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Wednesday, March 4, 2015

On 6:42 AM by Wereh   No comments
Voici une sélection de sites permettant aux adultes d’améliorer leur français gratuitement et sans s’ennuyer. Grâce à ces sites, le français devient un jeu, chacun peut avancer à son rythme, de chez soi et sans complexes…
Pour les personnes dont le français n‘est pas la langue maternelle, il est préférable de commencer par les sites spécialisés dans le FLE (français langue étrangère), ils sont conçus pour apporter les bases nécessaires (voir dans la liste).
A noter que certains sites ont une connotation très « scolaire » (classement du contenu par niveau scolaire), ce qui peut freiner les adultes souhaitant s’exercer. Le meilleur des conseils qu’on puisse donner est de ne pas se laisser complexer par ces « niveaux », l’important est de s’entrainer pour surpasser ses propres difficultés et de revenir sur ce que justement on n’a pas retenu, pas appris ou pas compris à l’école…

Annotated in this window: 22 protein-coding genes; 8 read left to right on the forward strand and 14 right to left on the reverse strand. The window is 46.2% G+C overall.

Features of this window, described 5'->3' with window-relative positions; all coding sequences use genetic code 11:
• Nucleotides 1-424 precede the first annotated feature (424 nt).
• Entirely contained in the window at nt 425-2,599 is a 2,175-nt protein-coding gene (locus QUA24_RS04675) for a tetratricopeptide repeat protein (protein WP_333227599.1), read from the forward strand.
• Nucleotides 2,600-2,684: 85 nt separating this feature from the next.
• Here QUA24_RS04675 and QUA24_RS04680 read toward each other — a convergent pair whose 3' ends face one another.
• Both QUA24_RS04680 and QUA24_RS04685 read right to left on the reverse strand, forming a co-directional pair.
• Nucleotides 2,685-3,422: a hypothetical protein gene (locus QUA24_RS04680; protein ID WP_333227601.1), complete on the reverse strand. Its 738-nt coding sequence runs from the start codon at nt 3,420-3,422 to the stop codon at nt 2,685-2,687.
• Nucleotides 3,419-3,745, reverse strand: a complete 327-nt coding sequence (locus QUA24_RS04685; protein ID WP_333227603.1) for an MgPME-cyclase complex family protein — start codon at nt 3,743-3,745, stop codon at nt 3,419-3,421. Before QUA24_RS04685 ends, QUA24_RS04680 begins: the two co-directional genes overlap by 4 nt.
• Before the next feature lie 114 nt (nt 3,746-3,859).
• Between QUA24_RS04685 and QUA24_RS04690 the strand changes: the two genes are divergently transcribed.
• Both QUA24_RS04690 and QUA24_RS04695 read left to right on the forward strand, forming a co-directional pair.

Bonnes révisions à tous et surtout amusez-vous !
Cours et exercices de français Tv5monde
Aller sur TV5monde

Un site très complet, pas du tout scolaire et permettant de passer de bons moments en s’exerçant. En passant la souris sur l’onglet « langue française », on accède à un grand nombre de jeux, quizz, vidéos et autres exercices (vocabulaire, orthographe, grammaire, expressions etc.). Les 4 niveaux de difficultés permettent d’avancer pas à pas quel que soit son niveau (également pour le FLE). Autre plus : lien direct vers les dictées de Bernard Pivot et le lien vers les vidéos d’un merveilleux professeur qui nous décrypte quelques bizarreries de la langue française: merci professeur.
Ladictee.fr
Aller sur Ladictee.fr
- Des dictées, des exercices et des cours en vidéo pour tout âge et tout niveau ainsi qu’une partie « règles et astuces ».

Aller sur Zendictee.fr
Aller sur Zendictee.fr
Inscription gratuite. Dictées pour adultes, dictées complexes et dictées issues des annales du brevet des collèges.
Le site propose des cours et exercices pour éviter les fautes dans les écrits professionnels et des dictées ludiques.
Aller sur ccdmd.qc.ca
Aller sur ccdmd.qc.ca
 - Une multitude d’exercices interactifs ambiance casino (très ludique), des liens vers des cours et une multitude de ressources pour apprendre.